Is There Any Upside Left for Pot Stocks?

With Canopy Growth Corp (TSX:WEED)(NYSE:CGC) already up 60% this year, is the stock still a good buy?

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Marijuana stocks were soaring last year, and although we’ve seen that pace slow down for much of 2018, it looks like the frenzy is gaining steam again now that the bill to legalize cannabis has been passed. Officially, Prime Minister Justin Trudeau announced that it would be mid-October when pot sales would commence, giving the provinces ample time to prepare for the sale and distribution of pot.

Pot stocks given a big boost

Legalization has certainly given struggling cannabis stocks new life, as even Aphria Inc. (TSX:APH), which has been struggling mightily this year, has risen more than 13% over the past five days of trading. Year-to-date the share price is still down 30% but it’s a welcome sign of bullishness for many investors that have likely been frustrated with the stock’s performance this year.

Aurora Cannabis Inc. (TSX:ACB) has also seen a similar increase in price, rising more than 16% during the same period, and it too has struggled this year after investors became concerned with the high price that the company paid for MedReleaf Corp. (TSX:LEAF).

Canopy Growth Corp. (TSX:WEED)(NYSE:CGC) is another stock that has gotten a boost from legalization, with its price rising around 20% in just the past five days as it closes in on $50. Year-to-date, Canopy Growth has risen more than 60%, and it’s been one of the top-performing pot stocks on the TSX this year.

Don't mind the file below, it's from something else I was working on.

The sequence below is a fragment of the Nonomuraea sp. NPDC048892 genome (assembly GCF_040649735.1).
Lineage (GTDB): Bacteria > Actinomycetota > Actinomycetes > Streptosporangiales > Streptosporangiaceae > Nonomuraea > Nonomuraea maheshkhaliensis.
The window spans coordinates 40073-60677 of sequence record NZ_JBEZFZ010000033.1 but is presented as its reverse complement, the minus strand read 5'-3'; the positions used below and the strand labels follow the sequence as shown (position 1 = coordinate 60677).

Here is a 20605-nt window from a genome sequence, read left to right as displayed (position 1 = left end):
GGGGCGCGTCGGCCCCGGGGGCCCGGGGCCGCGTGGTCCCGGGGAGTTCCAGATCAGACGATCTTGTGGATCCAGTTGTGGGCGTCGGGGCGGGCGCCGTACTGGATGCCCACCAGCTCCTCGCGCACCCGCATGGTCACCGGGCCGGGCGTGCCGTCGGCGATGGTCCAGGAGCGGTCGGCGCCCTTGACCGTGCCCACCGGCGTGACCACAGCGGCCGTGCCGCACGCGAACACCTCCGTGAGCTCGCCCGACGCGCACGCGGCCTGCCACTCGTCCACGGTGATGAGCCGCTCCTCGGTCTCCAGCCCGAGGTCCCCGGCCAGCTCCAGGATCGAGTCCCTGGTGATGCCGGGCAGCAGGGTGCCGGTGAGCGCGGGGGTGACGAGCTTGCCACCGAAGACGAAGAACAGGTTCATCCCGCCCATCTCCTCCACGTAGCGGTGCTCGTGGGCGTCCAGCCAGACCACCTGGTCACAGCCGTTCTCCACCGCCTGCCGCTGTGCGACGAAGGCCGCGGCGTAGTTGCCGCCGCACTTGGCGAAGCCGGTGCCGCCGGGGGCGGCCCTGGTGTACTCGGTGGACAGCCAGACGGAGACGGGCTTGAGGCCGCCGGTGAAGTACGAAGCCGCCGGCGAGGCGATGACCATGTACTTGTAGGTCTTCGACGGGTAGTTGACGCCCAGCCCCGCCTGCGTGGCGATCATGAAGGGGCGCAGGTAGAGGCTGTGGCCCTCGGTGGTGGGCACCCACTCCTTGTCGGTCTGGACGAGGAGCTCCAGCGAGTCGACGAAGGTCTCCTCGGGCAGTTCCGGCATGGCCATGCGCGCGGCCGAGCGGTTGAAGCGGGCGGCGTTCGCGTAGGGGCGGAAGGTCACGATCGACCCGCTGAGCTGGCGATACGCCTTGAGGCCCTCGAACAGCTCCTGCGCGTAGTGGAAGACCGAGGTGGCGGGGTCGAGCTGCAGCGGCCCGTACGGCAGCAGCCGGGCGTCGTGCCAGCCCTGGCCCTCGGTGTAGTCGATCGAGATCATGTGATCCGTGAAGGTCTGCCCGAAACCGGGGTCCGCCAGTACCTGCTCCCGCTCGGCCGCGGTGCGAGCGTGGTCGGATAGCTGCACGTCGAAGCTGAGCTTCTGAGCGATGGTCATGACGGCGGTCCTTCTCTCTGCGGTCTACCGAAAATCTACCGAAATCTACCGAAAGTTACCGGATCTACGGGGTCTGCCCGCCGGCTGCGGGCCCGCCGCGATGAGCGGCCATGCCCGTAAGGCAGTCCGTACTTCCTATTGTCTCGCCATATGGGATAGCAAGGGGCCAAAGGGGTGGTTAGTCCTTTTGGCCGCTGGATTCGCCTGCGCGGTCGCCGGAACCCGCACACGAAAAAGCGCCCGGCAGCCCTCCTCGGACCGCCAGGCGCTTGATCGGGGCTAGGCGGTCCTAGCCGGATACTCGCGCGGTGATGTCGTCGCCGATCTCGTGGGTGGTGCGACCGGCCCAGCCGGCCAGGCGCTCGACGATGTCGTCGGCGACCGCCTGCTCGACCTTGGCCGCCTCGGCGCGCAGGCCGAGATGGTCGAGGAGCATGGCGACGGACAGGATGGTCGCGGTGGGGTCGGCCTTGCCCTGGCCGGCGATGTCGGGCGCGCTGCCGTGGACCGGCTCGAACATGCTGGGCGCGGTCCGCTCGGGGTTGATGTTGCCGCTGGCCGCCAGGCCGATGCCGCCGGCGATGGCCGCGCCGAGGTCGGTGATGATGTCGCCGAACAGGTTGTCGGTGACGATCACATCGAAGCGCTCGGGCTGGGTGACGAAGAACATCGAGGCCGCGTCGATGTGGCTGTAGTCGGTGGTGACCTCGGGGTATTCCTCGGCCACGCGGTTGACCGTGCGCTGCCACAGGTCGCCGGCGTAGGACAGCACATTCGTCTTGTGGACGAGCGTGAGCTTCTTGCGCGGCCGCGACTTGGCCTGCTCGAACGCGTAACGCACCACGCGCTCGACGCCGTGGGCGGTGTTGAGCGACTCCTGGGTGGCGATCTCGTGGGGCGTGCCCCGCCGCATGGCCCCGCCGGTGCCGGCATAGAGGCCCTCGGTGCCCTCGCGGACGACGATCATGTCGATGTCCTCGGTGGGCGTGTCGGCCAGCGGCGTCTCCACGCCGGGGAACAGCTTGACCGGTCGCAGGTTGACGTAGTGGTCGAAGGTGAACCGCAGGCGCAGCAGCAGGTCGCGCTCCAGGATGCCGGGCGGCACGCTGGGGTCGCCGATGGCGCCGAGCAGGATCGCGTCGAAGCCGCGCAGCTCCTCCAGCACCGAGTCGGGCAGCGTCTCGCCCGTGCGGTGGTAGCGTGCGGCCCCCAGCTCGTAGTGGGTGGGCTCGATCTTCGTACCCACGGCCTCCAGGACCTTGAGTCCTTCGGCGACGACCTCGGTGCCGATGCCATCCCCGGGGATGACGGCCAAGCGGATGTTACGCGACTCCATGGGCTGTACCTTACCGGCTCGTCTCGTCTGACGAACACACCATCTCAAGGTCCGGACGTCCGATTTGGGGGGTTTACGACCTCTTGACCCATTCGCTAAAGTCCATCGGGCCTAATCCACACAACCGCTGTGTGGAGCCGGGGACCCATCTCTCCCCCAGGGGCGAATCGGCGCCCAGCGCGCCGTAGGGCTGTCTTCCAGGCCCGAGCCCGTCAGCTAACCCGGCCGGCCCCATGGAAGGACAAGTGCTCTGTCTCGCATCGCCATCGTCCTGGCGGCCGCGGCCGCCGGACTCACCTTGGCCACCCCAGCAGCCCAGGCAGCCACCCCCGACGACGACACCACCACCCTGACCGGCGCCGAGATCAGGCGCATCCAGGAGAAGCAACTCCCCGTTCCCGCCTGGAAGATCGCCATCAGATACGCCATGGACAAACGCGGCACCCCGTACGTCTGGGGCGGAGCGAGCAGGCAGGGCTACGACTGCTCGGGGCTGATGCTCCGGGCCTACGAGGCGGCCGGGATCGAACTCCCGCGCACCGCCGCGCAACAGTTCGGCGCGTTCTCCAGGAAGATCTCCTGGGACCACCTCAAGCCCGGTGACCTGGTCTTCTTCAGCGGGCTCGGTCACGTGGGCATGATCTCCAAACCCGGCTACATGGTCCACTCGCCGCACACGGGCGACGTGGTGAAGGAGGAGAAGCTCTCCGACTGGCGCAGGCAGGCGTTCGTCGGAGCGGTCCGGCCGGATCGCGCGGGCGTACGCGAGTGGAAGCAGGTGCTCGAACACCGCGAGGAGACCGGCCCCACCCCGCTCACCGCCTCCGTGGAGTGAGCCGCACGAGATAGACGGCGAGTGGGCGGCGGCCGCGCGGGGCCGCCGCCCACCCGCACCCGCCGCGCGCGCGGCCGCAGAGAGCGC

Can the growth continue?

The big question cannabis investors should be asking is just how much more upside these stocks have given the strong returns we’ve already seen.

Pot stocks have been known for their obscene valuations in the past, so if Canopy Growth is trading 10 times its book value and more than 130 times sales, it doesn’t send off the same alarm bells that might be expected in other industries.

The danger of investing in a stock that has risen so much in value is buying at the peak, and that’s why speculative buying puts investors at risk, because the investment is valued based on potential (which sometimes isn’t grounded in reality) rather than on fundamentals. Investors only need to look at what’s happened with Bitcoin as an example of how quickly things can turn from bullish to bearish.

As a speculative buy, pot stocks could still generate great returns, but there’s also a lot of risk involved in investing in cannabis that shouldn’t be ignored. We’ve seen the industry been very reactive to news, and that in itself poses a big risk, as if we were to see a big legislative change south of the border that makes investors bearish on cannabis, then that could quickly send stocks reeling.

When fundamentals are not involved in investing, stocks can be more susceptible to external factors influencing their overall value, which puts investors at greater risk.

Bottom line

I don’t believe that we’ve reached the peak for pot stocks just yet, but that doesn’t make it any riskier to invest right now.  There’s still a lot of uncertainty in the industry relating to how strong demand will be and just how much of a factor the black market will play. For those reasons, pot stocks should be treated as highly-speculative buys.

This article represents the opinion of the writer, who may disagree with the “official” recommendation position of a Motley Fool premium service or advisor. We’re Motley! Questioning an investing thesis — even one of our own — helps us all think critically about investing and make decisions that help us become smarter, happier, and richer, so we sometimes publish articles that may not be in line with recommendations, rankings or other content.

Fool contributor David Jagielski has no position in any of the stocks mentioned.

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